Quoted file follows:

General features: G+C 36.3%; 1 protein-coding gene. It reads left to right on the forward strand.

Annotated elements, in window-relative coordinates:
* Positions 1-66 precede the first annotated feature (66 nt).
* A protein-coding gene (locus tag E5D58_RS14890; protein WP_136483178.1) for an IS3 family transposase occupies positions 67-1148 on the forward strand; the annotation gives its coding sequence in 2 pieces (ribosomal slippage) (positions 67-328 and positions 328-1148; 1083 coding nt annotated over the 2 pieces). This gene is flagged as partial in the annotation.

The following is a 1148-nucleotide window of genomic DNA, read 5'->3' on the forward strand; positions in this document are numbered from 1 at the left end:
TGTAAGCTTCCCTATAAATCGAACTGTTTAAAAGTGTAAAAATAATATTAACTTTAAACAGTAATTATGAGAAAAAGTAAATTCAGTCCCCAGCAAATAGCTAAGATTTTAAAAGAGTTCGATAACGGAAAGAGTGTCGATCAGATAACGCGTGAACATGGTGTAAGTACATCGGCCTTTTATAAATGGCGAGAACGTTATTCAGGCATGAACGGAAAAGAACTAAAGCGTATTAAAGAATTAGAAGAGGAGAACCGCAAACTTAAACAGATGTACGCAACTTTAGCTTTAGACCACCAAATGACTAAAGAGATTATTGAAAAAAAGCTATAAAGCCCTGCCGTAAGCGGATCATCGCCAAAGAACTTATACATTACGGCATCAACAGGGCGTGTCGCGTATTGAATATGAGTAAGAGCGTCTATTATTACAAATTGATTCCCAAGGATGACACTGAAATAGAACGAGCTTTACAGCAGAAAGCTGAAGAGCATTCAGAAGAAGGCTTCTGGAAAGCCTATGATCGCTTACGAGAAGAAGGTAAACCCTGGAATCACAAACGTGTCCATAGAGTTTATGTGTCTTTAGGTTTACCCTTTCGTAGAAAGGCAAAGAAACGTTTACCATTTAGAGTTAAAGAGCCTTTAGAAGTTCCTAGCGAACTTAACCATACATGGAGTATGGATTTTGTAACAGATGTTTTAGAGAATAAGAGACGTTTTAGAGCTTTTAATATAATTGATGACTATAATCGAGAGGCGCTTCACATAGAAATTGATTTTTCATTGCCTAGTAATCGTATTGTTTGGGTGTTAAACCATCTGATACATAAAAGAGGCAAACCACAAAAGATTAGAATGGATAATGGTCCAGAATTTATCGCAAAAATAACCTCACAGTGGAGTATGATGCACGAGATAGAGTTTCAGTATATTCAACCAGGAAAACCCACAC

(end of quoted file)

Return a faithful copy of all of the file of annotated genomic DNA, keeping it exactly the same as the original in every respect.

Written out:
General features: G+C 36.3%; 1 protein-coding gene. It reads left to right on the forward strand.

Annotated elements, in window-relative coordinates:
* Positions 1-66 precede the first annotated feature (66 nt).
* A protein-coding gene (locus tag E5D58_RS14890; protein WP_136483178.1) for an IS3 family transposase occupies positions 67-1148 on the forward strand; the annotation gives its coding sequence in 2 pieces (ribosomal slippage) (positions 67-328 and positions 328-1148; 1083 coding nt annotated over the 2 pieces). This gene is flagged as partial in the annotation.

The following is a 1148-nucleotide window of genomic DNA, read 5'->3' on the forward strand; positions in this document are numbered from 1 at the left end:
TGTAAGCTTCCCTATAAATCGAACTGTTTAAAAGTGTAAAAATAATATTAACTTTAAACAGTAATTATGAGAAAAAGTAAATTCAGTCCCCAGCAAATAGCTAAGATTTTAAAAGAGTTCGATAACGGAAAGAGTGTCGATCAGATAACGCGTGAACATGGTGTAAGTACATCGGCCTTTTATAAATGGCGAGAACGTTATTCAGGCATGAACGGAAAAGAACTAAAGCGTATTAAAGAATTAGAAGAGGAGAACCGCAAACTTAAACAGATGTACGCAACTTTAGCTTTAGACCACCAAATGACTAAAGAGATTATTGAAAAAAAGCTATAAAGCCCTGCCGTAAGCGGATCATCGCCAAAGAACTTATACATTACGGCATCAACAGGGCGTGTCGCGTATTGAATATGAGTAAGAGCGTCTATTATTACAAATTGATTCCCAAGGATGACACTGAAATAGAACGAGCTTTACAGCAGAAAGCTGAAGAGCATTCAGAAGAAGGCTTCTGGAAAGCCTATGATCGCTTACGAGAAGAAGGTAAACCCTGGAATCACAAACGTGTCCATAGAGTTTATGTGTCTTTAGGTTTACCCTTTCGTAGAAAGGCAAAGAAACGTTTACCATTTAGAGTTAAAGAGCCTTTAGAAGTTCCTAGCGAACTTAACCATACATGGAGTATGGATTTTGTAACAGATGTTTTAGAGAATAAGAGACGTTTTAGAGCTTTTAATATAATTGATGACTATAATCGAGAGGCGCTTCACATAGAAATTGATTTTTCATTGCCTAGTAATCGTATTGTTTGGGTGTTAAACCATCTGATACATAAAAGAGGCAAACCACAAAAGATTAGAATGGATAATGGTCCAGAATTTATCGCAAAAATAACCTCACAGTGGAGTATGATGCACGAGATAGAGTTTCAGTATATTCAACCAGGAAAACCCACAC